One America News is attempting a comeback by leveraging an old technology: the antenna.
Bloomberg reports that the pro-Donald Trump conservative channel is aiming to replace the audience it lost after pay-TV providers DirectTV and Verizon dropped it from their lineups.
Founder and owner Robert Herring Sr. earlier this year urged One America viewers to pressure their providers to reinstate the channel, with no success.
So now, the station, which has been accused of spreading misinformation about the 2020 election and still faces several lawsuits related to its reporting, is going old-school and setting up free, over-the-air subchannels in about 30 markets, with plans to reach about 100 by the end of the year, according to Bloomberg.
Among the markets OAN is targeting: Pittsburgh; Las Vegas; Wichita, Kansas and Jacksonville, Florida.
Last month, the company said it inked a deal to launch OAN in 22 states with Zito Media of Potter County, Pennsylvania, stating that it was moving quickly to get its signal out before the midterm elections.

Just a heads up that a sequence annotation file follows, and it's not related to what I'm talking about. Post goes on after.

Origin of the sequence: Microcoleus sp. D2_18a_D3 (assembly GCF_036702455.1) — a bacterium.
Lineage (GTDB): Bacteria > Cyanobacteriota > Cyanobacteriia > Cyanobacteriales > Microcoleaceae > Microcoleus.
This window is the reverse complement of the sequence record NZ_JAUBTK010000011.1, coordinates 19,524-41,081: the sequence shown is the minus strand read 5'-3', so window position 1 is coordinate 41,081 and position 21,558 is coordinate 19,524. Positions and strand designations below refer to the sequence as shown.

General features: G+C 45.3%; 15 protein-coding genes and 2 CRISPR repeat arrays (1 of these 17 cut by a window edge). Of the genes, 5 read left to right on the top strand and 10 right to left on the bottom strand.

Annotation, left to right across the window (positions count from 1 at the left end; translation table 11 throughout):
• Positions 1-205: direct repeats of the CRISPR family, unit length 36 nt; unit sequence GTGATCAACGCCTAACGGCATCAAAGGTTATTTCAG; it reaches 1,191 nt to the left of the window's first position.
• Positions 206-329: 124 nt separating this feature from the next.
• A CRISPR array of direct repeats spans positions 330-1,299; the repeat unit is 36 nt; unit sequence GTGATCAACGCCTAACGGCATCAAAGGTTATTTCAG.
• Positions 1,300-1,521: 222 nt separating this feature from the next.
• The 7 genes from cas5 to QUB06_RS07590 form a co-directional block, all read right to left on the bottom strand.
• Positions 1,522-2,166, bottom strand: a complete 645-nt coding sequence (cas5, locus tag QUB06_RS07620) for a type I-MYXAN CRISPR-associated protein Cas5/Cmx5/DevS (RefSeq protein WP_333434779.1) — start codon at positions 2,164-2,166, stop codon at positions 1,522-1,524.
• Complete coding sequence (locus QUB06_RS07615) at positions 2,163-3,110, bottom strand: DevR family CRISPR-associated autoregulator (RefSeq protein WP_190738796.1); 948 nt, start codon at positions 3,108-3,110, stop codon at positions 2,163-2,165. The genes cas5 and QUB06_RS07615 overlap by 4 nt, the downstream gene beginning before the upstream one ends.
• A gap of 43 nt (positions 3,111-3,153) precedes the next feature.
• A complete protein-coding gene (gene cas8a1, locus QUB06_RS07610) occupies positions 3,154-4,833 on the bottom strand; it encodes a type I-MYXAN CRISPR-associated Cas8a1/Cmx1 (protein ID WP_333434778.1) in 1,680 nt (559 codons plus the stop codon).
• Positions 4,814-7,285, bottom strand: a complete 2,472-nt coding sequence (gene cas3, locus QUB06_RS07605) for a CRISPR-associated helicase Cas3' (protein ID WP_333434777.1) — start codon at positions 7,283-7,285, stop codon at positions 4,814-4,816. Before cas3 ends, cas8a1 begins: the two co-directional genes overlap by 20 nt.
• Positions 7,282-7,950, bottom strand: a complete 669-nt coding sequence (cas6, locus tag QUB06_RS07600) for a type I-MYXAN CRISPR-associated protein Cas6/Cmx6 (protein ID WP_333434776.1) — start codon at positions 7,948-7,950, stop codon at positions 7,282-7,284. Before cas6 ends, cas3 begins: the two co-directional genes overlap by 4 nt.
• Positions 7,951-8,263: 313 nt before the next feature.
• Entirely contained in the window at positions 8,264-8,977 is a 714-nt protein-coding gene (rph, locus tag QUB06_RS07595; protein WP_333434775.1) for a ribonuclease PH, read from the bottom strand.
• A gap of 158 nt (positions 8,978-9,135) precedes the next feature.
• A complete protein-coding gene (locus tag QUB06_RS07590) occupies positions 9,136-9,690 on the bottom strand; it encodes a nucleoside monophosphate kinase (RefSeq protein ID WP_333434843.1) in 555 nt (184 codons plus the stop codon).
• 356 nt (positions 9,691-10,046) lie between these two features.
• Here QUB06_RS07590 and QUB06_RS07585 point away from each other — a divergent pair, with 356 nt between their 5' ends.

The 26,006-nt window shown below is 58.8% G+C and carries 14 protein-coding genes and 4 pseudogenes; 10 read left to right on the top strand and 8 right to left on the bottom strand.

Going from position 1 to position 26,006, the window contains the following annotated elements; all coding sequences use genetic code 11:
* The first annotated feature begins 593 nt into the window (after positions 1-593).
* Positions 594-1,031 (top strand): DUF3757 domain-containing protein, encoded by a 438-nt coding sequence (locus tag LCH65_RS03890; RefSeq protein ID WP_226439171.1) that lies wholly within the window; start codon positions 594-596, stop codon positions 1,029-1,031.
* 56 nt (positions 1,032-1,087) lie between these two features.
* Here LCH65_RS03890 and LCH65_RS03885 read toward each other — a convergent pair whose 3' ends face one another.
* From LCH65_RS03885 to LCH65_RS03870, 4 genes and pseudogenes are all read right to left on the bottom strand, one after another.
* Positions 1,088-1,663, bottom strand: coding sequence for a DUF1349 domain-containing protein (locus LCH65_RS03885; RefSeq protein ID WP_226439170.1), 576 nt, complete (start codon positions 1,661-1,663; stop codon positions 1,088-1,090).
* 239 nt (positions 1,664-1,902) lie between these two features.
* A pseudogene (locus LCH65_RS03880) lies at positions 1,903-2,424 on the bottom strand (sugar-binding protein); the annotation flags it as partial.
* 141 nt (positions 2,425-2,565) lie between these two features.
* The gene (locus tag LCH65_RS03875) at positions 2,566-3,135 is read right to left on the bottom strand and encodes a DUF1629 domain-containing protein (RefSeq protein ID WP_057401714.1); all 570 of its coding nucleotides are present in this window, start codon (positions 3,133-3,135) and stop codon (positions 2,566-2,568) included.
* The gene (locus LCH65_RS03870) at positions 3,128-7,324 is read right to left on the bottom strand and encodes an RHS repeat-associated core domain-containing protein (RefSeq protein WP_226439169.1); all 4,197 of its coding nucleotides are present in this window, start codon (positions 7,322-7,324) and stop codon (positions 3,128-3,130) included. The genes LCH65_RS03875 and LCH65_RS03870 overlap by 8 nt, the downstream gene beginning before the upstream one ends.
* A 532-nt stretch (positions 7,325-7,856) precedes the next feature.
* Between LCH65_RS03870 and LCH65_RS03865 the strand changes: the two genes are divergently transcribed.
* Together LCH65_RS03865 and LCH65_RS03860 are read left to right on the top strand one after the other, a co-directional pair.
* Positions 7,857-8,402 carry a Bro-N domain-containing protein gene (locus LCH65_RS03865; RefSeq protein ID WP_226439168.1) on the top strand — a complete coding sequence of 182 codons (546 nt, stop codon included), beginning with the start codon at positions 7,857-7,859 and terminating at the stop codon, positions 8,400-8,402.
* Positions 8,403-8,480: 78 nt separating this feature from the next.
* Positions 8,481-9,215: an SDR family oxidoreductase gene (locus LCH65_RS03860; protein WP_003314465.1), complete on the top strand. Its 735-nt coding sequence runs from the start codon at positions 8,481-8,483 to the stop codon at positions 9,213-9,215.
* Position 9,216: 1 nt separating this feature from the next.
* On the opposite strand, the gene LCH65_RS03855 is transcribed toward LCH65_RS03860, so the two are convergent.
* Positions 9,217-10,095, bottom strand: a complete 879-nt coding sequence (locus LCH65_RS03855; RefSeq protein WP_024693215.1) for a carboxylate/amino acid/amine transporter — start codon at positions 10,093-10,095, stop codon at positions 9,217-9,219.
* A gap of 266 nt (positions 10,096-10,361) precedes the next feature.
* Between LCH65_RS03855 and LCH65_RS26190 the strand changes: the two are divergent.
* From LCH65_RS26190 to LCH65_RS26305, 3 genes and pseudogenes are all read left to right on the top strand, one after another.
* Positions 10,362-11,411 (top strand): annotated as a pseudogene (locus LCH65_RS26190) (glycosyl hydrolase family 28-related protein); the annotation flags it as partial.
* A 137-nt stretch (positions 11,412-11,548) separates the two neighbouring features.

Subchannels, Bloomberg explained, “are a little-noticed corner of the TV business” that is growing as more people cancel pay-TV and reinstall antennas on their homes to pick up free broadcast stations. About 15% of U.S. households use antennas, up from 10% in 2010, the report said, citing Nielsen.
KPVM, a broadcast station in the Las Vegas market that reaches about 875,000 households, started carrying OAN as a subchannel about a year ago, sharing advertising inventory equally with OAN, Bloomberg reported.
“Viewers absolutely love it,” Vernon Van Winkle, chief executive officer of KPVM, said of the network. “If my signal goes down for a second my phone lines are blowing up with people asking, ‘What’s going on?’”
Nielsen does not report OAN’s audience, and it is hard to determine exactly how many views it has, Bloomberg said. Ad revenue from subchannels is also not likely to be as lucrative as the subscriber fees that come from cable and satellite services.
The effort may not bring in much money for OAN, Angelo Carusone, president of watchdog group Media Matters for America, told Bloomberg, but it could help it stay connected to its fans and help make the case to get carried by a larger TV provider.
OAN’s strategy seems to be “let’s find as many distribution partners as we can,” Carusone added.
Other conservative networks, including Newsmax and Real America’s Voice, also use subchannels in various locations around the country, Bloomberg reported.